• Manifestations of creeping decay



    ON frats, the right to associate, I believe, is in Section 8 of the Bill of Rights, Article III—we, old fogies and relics and young blood, have formed Artikulo Tres, which was at the Luneta last September 21, the day of protest the Prez shrewdly hijacked—of the Constitution, which speaks of “[t]he right of the people . . . to form associations, or societies for purposes not contrary to law.”

    Justice Secretary Vit Aguirre remarkably cites Section 4 on “the right of the people to assemble and petition the government for redress of grievances”. Huh? But, a neophyte’s dream is mundane: camaraderie and passing the bar, not to air grievances. They assemble in secrecy.

    As in a police stationhouse, the legislature must tell a guest, “you have the right to remain silent. . . .” The Bill of Rights must not be checked at its gate. The right not to speak should not be ignored in Congress.

    Anyway, recall the expensive full-page ads of Digong’s frat (Lex Talionis, which the Prezcalls “the law of the jungle” but retaliation means an eye for an eye, parity or equivalence, also where before it was 7, even 77, eyes, to one), flaunting how prosperous its members are. But, rich and poor, all await our inevitable hour.

    Those who have gone

    For Olympian Bedan cage star Bonnie Carbonnel it came, per our sports scribe, my pal, our sports columnist Jude Roque, last Monday. Bonnie will be missed by those of us treated to the distinct flavor he added, particularly during the storied San Beda-Ateneo NCAA feud in the 1960s, in full throttle by the time I entered the finest law school

    along the entire length and breadth of Mendiola. In recent years, I’d see him at San Beda games, assisting the coach in games redolent of excitement and gunpowder; and recall his monster performances, floating, pirouetting and jack-knifing.

    I also recall Bedan Olympian Eddie Lim, standing at the corner of J.P. Laurel and Concepcion Aguila on January Sundays when we marked with our traditional procession the feast of Sto. Niño. And then he was also gone.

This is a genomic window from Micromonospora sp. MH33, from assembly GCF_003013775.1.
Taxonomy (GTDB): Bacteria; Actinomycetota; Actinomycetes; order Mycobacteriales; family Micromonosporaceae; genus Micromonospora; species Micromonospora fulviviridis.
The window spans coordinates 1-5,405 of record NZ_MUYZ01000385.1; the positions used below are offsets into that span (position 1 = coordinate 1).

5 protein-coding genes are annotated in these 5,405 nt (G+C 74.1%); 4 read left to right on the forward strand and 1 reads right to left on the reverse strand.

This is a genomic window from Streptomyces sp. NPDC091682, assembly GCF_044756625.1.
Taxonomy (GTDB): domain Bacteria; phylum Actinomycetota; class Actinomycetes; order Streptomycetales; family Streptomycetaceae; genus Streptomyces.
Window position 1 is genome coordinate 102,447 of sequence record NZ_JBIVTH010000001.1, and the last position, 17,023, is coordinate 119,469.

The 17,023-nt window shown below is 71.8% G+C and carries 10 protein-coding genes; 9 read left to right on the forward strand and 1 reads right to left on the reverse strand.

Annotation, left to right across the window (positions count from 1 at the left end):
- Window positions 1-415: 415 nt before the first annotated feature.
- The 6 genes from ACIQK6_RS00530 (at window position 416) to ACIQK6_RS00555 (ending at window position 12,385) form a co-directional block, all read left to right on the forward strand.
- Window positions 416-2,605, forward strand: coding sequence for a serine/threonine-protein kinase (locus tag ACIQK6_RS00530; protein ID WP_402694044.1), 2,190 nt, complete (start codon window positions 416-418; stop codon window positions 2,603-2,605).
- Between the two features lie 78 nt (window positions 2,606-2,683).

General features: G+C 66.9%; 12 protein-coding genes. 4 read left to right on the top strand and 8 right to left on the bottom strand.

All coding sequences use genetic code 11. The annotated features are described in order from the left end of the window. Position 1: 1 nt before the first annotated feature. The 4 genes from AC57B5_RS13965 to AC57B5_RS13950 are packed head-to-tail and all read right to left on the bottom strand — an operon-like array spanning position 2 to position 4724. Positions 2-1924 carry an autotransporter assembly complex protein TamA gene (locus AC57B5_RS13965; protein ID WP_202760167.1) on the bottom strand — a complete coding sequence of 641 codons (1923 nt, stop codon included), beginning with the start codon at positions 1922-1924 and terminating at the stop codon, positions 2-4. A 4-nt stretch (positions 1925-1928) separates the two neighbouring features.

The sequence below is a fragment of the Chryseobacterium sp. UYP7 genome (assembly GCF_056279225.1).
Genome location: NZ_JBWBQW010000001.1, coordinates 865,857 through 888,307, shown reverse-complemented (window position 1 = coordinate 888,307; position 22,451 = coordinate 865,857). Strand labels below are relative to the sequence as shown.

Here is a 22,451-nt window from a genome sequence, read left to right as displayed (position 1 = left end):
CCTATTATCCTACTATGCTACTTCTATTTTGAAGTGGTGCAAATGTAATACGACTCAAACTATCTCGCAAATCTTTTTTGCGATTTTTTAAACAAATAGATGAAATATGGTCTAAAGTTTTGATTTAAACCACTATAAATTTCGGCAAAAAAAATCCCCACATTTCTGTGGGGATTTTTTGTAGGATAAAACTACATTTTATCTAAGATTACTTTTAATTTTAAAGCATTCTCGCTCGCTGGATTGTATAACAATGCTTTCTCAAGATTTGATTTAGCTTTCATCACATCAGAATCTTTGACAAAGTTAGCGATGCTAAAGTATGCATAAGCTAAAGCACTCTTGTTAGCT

Olympian Caloy Loyzaga followed later. Caloy was once elected councilor in Manila at a time of more decorum.
    In one training session of San Beda one night in storied Rizal Memorial, Coach Luli Rius raised his foot while I was interviewing him. Mrs. Rius was quick to say, “baje el pie!” And the feared Prussian drillmaster considered himself told and literally put his foot down in sweet surrender: Josme! Takusa din po pala like me.

    A genteel time it was. La cortesia no quita la valentia, courtesy does not detract from valor, Justice Eduardo Caguioa taught us.

    Televised merienda

    It now disappoints to see on TV that while a formal hearing is going on, people are eating. Proper? Why not just have a short lunch break of half an hour, max? But, breaks can reduce our solons’ TV preening time, so I understand.

    Now the Senate reportedly holds hearings at six p. m., like last Monday, as Sherlock Holmeses. Would it not conflict with the usual business (lawmaking) time, which is not televised?

    And no televised merienda sana during actual hearings; eating in the course of a congressional hearing detracts from the dignity and solemnity of the process. The famished could step out of camera range. In my time, no merienda even, after Kuya Teroy Laurel raised the issue if free food would be an unconstitutional addition under Section 10 of Article VI of the Constitution, to our pay (my take-home: P14,612.50.) I had to bring my own baon. Today, in Customs, revived is the tale that a new employee, on his first pay day, would blurt: “Ibig po nyong sabihin, may sweldo pa?” Tara-ra-ra-ran.

    When I visited Indonesia at the start of this millennium, I was told that cell phones were not allowed in the legislative session hall. I don’t know if that is still the practice today.